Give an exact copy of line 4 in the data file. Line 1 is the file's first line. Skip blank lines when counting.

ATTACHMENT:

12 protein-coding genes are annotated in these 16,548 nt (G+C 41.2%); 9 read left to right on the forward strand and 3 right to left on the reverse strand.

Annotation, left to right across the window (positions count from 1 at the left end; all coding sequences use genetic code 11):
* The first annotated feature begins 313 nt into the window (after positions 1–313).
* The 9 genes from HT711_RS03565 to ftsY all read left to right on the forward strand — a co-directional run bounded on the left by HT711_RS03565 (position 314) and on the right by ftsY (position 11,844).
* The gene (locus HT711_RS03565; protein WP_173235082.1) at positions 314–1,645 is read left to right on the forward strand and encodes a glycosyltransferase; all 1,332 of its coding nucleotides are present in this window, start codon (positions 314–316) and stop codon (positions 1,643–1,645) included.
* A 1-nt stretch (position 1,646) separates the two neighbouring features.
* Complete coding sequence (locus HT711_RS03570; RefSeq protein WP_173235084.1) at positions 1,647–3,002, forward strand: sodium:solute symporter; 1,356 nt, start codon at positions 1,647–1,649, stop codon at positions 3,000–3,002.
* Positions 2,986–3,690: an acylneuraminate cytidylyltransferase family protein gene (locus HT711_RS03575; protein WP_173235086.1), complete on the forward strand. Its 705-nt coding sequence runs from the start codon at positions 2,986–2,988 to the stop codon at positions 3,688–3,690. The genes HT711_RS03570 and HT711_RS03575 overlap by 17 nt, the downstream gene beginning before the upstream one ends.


* The 9 genes from HT711_RS03565 to ftsY all read left to right on the forward strand — a co-directional run bounded on the left by HT711_RS03565 (position 314) and on the right by ftsY (position 11,844).